Harry Worboys Tocock
Royal Air Force
Marine Craft Branch
Leaflet dropped on RAF Seletar January 1942 - In between bombs
Captured at sea aboard M.V. Rompin 16th February 1942.
Transported to Bangka, Sumatra (Palembang)
NO BED OF ROSES #2 - THE CAMP
By Harry W. Tocock
We were given a rough ride to a place about 4 miles from Palembang and up a dusty lane where we found a crowd of natives already cutting down trees and clearing jungle, much to the annoyance of the monkey inhabitants, and some huts were already erected.
As we cleared the trees we saw the river Musi some miles away and on the opposite bank the huge oil complex of Pladjoe. Each hut, about 150 feet long was made of interlaced bamboo, covered with a thatch of palm leaves, a hole left here and there in the sides for windows, and the good earth for a floor. About 2 feet from the ground were platforms of bamboo slats running the whole length and both sides of the hut- these were our “beds”, 28 inches by 70 inches per man. We soon found to our initial horror, that we soon began to take on permanent “boarders”- and I'm sure we were the originators of the phrase “if you can't beat 'em, join 'em”. We each separated our allowance of space and tried putting each out in the sun all day, but the insects were tough, mighty tough, in the East and they rejoined us at night.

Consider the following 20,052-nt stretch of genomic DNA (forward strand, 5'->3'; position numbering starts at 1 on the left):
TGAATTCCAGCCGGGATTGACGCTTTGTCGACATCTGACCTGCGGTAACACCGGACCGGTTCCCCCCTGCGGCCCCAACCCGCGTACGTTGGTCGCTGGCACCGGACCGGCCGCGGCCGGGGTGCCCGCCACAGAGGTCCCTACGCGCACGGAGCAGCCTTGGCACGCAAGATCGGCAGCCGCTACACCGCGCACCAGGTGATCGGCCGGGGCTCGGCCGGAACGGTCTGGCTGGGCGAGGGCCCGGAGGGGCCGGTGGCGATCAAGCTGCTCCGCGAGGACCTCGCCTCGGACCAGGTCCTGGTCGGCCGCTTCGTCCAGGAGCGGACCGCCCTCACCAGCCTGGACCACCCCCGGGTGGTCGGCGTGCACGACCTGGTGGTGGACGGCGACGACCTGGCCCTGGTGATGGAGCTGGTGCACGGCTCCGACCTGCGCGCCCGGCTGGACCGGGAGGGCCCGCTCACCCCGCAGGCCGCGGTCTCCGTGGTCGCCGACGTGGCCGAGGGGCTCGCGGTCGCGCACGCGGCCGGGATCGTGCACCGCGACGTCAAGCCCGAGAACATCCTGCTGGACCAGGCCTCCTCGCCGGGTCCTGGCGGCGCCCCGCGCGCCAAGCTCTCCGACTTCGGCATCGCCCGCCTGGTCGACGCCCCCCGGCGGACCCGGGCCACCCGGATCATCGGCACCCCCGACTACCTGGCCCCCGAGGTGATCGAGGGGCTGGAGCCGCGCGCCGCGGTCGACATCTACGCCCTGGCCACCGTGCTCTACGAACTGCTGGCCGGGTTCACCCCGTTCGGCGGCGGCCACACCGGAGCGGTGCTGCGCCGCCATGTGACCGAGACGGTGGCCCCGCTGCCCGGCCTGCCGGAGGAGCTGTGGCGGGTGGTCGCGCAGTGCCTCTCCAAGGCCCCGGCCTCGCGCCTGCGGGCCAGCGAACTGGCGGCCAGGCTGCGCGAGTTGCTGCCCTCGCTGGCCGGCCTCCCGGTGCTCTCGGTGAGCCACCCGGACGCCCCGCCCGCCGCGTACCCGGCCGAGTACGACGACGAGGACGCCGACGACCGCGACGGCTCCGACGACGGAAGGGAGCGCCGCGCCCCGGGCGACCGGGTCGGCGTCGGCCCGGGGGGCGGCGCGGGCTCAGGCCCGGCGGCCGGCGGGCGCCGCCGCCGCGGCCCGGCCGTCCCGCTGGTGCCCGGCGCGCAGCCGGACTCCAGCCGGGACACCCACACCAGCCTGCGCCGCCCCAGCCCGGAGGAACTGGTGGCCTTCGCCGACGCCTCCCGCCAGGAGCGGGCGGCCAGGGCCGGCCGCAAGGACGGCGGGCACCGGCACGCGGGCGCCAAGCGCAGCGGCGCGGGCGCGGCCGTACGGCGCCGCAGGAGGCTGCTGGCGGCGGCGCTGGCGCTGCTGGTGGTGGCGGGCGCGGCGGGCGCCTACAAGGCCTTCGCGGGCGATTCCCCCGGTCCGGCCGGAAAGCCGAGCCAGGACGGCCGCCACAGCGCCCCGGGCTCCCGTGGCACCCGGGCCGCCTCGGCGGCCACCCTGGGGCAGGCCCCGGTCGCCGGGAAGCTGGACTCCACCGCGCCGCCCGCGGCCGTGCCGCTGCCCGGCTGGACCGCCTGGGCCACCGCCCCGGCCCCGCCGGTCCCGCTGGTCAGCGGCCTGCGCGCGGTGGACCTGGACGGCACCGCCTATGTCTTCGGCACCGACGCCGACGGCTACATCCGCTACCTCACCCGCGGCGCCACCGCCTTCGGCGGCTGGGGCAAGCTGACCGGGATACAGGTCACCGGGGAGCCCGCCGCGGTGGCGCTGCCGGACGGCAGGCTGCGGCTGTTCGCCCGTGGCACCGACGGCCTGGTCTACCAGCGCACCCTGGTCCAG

One such hut, away from the others was the “death house” as many went in, but few came out alive.
When dusk fell a sound like Max Jaffa tuning up would fill the air- the Mosquitoes were on the rampage, and I thought longingly of my 'Mozzie net' back at Seletar. By this time, the sight of us running around practically naked offended the Japanese and each man was given an Army issue loin cloth, which was to be our uniform to the end, but our feet became so tough we could have cracked coconuts with them.